Localised1 H-MR spectroscopy for metabolic characterisation of diffuse and focal brain lesions in patients infected with HIV

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To evaluate the role of proton MR spectroscopy (1) H-MRS) in detecting metabolic changes in diffuse or focal lesions in the brain of patients infected with HIV.


Sixty HIV seropositive patients (25 with HIV related encephalopathies, 20 with toxoplasmosis, eight with progressive multifocal leukoencephalopathies (PMLs), and seven with lymphomas) and 22 HIV seronegative neurological controls were examined with a combined MRI and1 H-MRS technique using a Siemens 1.5 Tesla Magnetom. Spectra (Spin Echo sequence, TE 135 ms) were acquired by single voxel, localised on focal lesions in toxoplasmosis, PML, lymphomas, and HIV encephalopathies and on the centrum semiovale of neurological controls. Choline (Cho), creatine (Cr), N-acetyl aspartate (NAA), lactate, and lipids were evaluated in each spectrum and NAA/Cr, NAA/Cho, and Cho/Cr ratios were calculated.


A significant decrease in NAA/Cr and NAA/Cho ratios were found in all HIV diagnostic groups in comparison with neurological controls (p<0.003), suggesting neuronal or axonal damage independent of brain lesion aetiology. However, the NAA/Cr ratio was significantly lower in PML and lymphomas than in HIV encephalopathies (p<0.02) and toxoplasmosis (p<0.05). HIV encephalopathies, lymphomas, and toxoplasmosis showed a significant increase in the Cho/Cr ratio in comparison with neurological controls (p<0.03) without between group differences. The presence of a lipid signal was more frequent in lymphomas (71%) than in other HIV groups (Fisher's test, p=0.00003). The presence of mobile lipid resonance together with a high Cho/Cr ratio in lymphomas may be related to an increased membrane synthesis and turnover in tumour cells. A lactate signal (marker of inflammatory reaction), was found in all but one patient with PML lesions (75%), but had a lower incidence in the other HIV diagnostic groups (Fisher's test, p=0.00024).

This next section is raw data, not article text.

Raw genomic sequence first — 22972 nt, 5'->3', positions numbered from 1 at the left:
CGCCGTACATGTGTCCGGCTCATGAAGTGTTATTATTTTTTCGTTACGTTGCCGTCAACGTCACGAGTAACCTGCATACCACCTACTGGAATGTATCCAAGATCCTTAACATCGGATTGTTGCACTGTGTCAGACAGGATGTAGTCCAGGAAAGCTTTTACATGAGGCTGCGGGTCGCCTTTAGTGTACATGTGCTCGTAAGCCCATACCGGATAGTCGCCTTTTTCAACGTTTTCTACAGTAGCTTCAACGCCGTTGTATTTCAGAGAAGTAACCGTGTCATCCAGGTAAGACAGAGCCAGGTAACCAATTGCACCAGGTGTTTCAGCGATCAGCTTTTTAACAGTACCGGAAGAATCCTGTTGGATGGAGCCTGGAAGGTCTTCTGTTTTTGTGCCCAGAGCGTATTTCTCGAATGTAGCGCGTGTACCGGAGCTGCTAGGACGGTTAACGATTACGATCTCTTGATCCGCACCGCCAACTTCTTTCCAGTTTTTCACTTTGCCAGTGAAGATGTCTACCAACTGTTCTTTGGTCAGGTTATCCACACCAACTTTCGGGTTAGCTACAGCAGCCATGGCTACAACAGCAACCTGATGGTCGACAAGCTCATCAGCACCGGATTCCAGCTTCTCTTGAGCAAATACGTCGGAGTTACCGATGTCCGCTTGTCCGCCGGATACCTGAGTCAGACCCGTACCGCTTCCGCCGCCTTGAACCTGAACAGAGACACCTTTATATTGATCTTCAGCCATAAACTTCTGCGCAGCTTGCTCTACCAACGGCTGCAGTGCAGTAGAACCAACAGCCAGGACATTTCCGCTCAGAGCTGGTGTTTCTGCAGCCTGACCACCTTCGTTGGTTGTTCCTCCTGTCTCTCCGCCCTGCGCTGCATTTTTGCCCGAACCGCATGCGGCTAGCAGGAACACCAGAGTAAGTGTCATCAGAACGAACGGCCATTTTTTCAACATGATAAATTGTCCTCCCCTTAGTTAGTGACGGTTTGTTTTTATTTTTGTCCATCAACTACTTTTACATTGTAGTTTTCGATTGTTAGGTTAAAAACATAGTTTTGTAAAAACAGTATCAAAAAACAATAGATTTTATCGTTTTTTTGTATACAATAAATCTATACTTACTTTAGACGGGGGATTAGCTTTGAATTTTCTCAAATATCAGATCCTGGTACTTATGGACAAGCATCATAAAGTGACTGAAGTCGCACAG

(1) H-MRS shows a high sensitivity in detecting brain involvement in HIV related diseases, but a poor specificity in differential diagnosis of HIV brain lesions. Nevertheless, the homogeneous metabolic pattern that characterises PML suggests the usefulness of1 H-MRS as an adjunct to MRI in differentiating CNS white matter lesions, such as HIV encephalopathies, from PML.

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